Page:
AKEMASHITE OMEDETO GOZAIMASU ! Happy New Year !
The New Year is celebrated in many forms throughout the world. The Chinese lunar New Year is a time for wild and noisy celebrating with fireworks and flamboyance. In the United States there is excitement and party and champagne in the air. The Japanese New Year, as so beautifully presented in the book, The Japanese New Year by Reiko Morinaga Brandon and Barbara Stephan, is a sacred and silent time of purification and renewal.
Even the usually cluttered Blue & White gets a real sweep, and a window wash and a tidy. Shoji are repaired, slippers and other tools of daily living are renewed and life begins afresh.
The traditional is not forgotten in Tokyo. Symbols of purification are everywhere. New Year’s rice straw ropes and door decorations are sold in each neighborhood. Doors are hung with New Years’ signs featuring the dragon this year.
At each shrine the ema, sacred painted wooded plaques with the animal of the New Year are on sale. Prayers are written on the back and they are hung at the shrine for the Gods to act upon. At our local Fukagawa Fudo Temple in Fukagawa, I found some enchanting handmade plaster foxes sitting on the steps to a small shrine in the inner compound. When I went to buy one, I found they were not for sale. You pay ¥1,000 to take one from the sales counter to the shrine steps and say your prayers (foxes are usually in charge of business matters) and leave them there. Now that is good business if I have ever heard of it.
Our Blue & White window each year is one of renewal and purification. This year 5 cuts of fresh green bamboo are stacked on each other and tied with a loose knot of red and white mizuhiki, paper cords. On a stool of twisted rice straw sits a symbolic red lacquer masu (box for measuring beans and other dry goods), old and venerable, we like to think. Not everything has to be new at Blue & White. God knows I’m not! In it is an arrangement of fresh pine boughs from our generous friend Takako Nishikawa who sent them from Kanazawa, and my favorite Nanten, Nandena, a winter flowering tree with delicate green leaves and bright red berries.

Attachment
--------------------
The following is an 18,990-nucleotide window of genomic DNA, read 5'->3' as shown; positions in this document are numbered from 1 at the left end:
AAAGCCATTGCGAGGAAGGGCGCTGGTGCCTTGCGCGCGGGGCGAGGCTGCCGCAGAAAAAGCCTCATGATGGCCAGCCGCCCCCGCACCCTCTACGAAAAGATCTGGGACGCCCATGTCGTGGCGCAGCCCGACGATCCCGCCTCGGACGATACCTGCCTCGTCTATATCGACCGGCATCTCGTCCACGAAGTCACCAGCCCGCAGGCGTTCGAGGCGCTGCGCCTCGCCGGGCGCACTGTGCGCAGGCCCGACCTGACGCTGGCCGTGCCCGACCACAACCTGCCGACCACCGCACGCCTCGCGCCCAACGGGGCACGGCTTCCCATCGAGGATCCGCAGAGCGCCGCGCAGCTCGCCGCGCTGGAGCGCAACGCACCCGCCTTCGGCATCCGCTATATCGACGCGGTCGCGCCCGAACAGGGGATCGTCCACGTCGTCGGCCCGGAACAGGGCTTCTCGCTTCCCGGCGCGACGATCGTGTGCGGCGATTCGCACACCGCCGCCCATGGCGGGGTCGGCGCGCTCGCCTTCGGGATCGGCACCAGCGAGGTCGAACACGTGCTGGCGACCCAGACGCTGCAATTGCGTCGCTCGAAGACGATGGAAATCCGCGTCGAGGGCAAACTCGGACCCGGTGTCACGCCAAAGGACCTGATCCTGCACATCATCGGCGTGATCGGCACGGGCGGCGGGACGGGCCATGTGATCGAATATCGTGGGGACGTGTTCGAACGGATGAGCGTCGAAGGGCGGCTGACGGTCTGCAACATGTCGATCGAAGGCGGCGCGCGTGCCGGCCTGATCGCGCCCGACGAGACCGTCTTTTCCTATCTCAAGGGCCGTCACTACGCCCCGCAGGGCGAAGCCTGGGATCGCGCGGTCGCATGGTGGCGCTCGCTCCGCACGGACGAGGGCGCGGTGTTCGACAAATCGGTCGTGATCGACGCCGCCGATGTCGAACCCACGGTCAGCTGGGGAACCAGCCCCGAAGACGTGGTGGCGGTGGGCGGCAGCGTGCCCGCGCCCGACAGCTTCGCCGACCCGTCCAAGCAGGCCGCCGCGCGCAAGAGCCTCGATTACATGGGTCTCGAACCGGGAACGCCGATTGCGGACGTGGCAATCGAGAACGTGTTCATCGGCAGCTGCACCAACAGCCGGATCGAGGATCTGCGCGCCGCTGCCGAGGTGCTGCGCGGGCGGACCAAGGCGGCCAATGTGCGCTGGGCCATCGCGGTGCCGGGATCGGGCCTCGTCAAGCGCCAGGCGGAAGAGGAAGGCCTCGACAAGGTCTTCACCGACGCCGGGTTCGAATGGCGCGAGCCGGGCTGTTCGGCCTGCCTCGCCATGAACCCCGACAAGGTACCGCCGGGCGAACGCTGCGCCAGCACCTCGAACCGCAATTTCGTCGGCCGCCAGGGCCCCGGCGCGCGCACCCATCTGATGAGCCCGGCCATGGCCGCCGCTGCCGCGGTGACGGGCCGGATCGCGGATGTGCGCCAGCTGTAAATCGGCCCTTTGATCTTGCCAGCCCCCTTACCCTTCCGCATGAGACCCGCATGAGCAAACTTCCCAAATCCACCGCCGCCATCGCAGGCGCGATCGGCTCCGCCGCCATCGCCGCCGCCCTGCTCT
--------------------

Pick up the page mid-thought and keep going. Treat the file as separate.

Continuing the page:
Behind the arrangement hangs an elegant Dragon quilt by our own Blue & White treasure Reiko Okunushi, born in the year of the dragon, for her husband, Tatsuo (Tatsu is dragon in Japanese). It is a spectacular quilt of triangular blue dragon scales made of yukata, and white, quilted with subtle and joyful white stitched dragons. as engaging on the white back as on the blue and white front. It is a work of silent and steadfast love mixed with joy and humor and incredible needlework that are Okunishi san’s signatures.
It is difficult to find charming Dragons this year. I search the offerings of tenugui and ema as well looking for a lovable dragon and come up wanting. Okunushi san has certainly cornered the market with her quilt, and a smaller applique dragon that we have featured in our monthly window display at the nearby iconic Hotel Okura. It is the most lovable dragon of all, made of old materials that she saves in her impressive cache of old materials.
I found a nice-ish Dragon ema, wooden prayer plaque at the ancient Edo period Kuma no Jinja Shrine in Karuizawa. It pictures a dragon with swirls of clouds/energy and has a dynamic that I find sadly missing in dragons these days.
But imagine our surprise when Rima Tashiro, our youngest and most beautiful Blue & White Sashiko student, came into the shop after we opened on January 5th with her own Dragon work. It is a Mottainai Dragon, made of scraps of all colors from our indigo dyer, who also dyes cloth using other natural vegetable colors. Too good to throws away, for Rima they are treasures and she made a fiercely charming 3 dimensional dragon that comes from some wonderfully free place inside her head that is wired to the universe. Apologizing that she had never seen a dragon, she offered this appliqued dragon that made us laugh and marvel. It was the coup de Dragon!
It hung in the window for two weeks and brought untold delight to passersby who stopped to stare.
Dragons are everywhere. But sadly most are computer generated and lacking in the energy and frolic I look for. I never found a perfect dragon tenugui for Blue & White. But finally, in the neighborhood next to our house, I found my favorite dragon.
He was pasted on all the doorways as a New Years’ greeting. I loved him! And I waited for the entire New Year season to be finished, and the official time for taking down the New Year’s decorations and burning them to purify them. I found one house that was late in taking theirs down and asked if I could have it. They kindly gave it to me, and I will save it for 12 years to have made into a Tenugui in the year 2024 – the next year of the dragon. Dragon power to you all in the New Year !